Composed of mineral deposits, clay helps soothe the itch and sting of insect bites. Having weathered endless sunrises and sunsets, great storms, and the passing of millenia, a small amount packs a lot of healing qi, or energy. Clay is found in nature, of course, but you can also find it in powdered form at natural-foods stores and many pharmacies. There are a variety of types of clay in a range of colors -- white, blue, green, red, and pink. All are effective, but herbalists tend to prefer green or red clays; darker clays contain higher mineral content and thus more healing properties. To use, form a paste by mixing the powder with a small amount of water or peppermint tea and apply directly to the bite.
Among the most versatile household remedies, baking soda quickly eases itchiness. To use, mix a few teaspoons with a small amount of water to form a paste and apply directly to skin. If you have multiple bites or stings, try an anti-itch bath: Add 3 to 4 tablespoons of baking soda to warm bath water; soak for 15 minutes.
These concentrated oils neutralize toxicity and reduce inflammation and itchiness. Add a few drops to the clay or baking soda mixtures described on previous slides to increase their effectiveness, or apply a drop or two directly to the bite. Any of the oils can be mixed with honey (a few drops of oil to a teaspoon of honey) for additional disinfectant properties. Natural antiseptics, they can be directly applied to minor cuts and scrapes to help prevent infection.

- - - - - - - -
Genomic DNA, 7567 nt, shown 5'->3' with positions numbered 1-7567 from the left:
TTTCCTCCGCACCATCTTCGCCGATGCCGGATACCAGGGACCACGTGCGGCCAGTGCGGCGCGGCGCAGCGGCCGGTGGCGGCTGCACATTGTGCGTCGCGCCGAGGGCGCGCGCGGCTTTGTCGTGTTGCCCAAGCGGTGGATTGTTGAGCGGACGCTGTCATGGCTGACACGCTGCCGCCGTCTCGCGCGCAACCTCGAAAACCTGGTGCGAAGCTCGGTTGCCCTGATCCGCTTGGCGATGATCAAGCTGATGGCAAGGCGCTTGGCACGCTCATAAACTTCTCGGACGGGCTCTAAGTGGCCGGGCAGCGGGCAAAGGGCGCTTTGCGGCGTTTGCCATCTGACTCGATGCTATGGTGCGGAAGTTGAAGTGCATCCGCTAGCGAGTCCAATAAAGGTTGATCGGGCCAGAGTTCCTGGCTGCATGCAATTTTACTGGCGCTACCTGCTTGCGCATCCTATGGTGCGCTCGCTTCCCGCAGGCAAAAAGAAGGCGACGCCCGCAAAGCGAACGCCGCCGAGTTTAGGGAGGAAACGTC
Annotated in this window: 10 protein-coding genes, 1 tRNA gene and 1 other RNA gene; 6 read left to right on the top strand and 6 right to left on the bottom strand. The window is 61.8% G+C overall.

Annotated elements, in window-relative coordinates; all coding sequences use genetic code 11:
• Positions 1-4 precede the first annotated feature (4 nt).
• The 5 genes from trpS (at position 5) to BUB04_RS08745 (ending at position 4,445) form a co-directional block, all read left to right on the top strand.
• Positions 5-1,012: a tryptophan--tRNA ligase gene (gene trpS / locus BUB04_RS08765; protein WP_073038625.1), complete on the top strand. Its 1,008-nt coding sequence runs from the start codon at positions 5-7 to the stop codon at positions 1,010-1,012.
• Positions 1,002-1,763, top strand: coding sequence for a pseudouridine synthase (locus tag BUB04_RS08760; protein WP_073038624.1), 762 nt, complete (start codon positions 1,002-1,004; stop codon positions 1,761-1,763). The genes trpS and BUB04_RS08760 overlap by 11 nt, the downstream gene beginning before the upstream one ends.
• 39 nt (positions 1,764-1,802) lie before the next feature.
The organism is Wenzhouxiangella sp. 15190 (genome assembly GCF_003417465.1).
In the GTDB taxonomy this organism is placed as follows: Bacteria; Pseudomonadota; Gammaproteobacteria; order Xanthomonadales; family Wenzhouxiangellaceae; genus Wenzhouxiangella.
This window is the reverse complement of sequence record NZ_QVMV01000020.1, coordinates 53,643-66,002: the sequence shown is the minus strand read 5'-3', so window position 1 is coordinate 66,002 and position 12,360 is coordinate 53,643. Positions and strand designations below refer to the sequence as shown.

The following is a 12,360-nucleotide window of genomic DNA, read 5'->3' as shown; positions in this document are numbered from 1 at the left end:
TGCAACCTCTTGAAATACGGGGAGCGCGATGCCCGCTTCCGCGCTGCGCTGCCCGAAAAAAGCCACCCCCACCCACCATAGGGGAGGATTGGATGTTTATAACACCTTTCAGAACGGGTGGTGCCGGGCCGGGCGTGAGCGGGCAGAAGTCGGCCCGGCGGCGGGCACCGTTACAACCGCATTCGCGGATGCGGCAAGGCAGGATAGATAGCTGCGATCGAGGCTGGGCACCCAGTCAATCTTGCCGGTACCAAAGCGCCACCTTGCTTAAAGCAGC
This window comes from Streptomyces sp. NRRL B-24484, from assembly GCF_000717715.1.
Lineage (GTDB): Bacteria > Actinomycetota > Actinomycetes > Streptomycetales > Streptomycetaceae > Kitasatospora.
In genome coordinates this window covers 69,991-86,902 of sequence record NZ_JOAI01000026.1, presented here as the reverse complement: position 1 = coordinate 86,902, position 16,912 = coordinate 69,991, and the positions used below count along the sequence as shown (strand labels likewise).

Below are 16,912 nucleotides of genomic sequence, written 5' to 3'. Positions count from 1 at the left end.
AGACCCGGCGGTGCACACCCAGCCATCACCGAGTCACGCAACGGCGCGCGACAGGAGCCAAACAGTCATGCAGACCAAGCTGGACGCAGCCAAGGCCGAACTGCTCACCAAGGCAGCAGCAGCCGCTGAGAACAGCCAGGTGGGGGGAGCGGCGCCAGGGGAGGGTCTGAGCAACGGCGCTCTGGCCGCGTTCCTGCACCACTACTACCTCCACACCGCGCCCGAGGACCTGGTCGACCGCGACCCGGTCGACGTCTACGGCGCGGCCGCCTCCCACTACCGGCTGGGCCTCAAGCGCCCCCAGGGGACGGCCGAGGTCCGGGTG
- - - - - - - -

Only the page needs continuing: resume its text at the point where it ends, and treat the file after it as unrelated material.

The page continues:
Avoid bug bites altogether -- without resorting to harmful toxins -- with simple natural solutions. Try these ideas around the house, or, to spray on, dilute 20 drops of essential oil with 1 cup of grape-seed oil and 1 1/2 cups of purified water; shake well.
Peppermint Essential Oil or Citronella Essential Oil
Use 3 to 5 drops on windowsills, doorways, and under kitchen sink to repel ants.
Cinnamon Oil or Turmeric Oil
Spray or dab on clothing and exposed skin to deter blackflies.
Citrus Oil, Especially Kaffir Lime Oil
Spray on problem areas to avoid cockroaches.
Catnip oil or Thyme Oil
Spray or dab on clothing and exposed skin to ward off mosquitoes.
Spray or dab on clothing and exposed skin to counter ticks.
The healing plant is best for burns, scratches, and bites. Aloe creates a protective barrier on the skin that keeps it moist and promotes healing. It also stimulates the Langerhans cells, which can reduce inflammation. Slit open an aloe stalk, squeeze out some of the gel-like substance, and dab it on the skin. Aloe oxidizes quickly, so use fresh cuttings within four hours or store them in the fridge for up to 60 days.
The tiny flower calms rashes and helps soothe wounds. Renowned in France for its anti-inflammatory powers, chamomile has a strong chemical constituent that inhibits oxidative stress (from sun damage or skin conditions like hives or eczema) and is palliative on irritated skin. Chamomile water is a gentle spritzer. Place a chamomile tea bag (or a tablespoon of dried flowers) in 8 ounces of boiling water. Cool and pour into a spray bottle to spritz on skin as needed. You can also soak a clean cloth in the tea to make a compress.
When cold, cucumber retains its temperature and keeps skin cooler longer, helping to reduce swelling. Make juice for skin by roughly chopping a cucumber, liquefying it in the blender, and straining out the solids. Dab it on your face to de-puff, or throw one to two cups into your bathwater.
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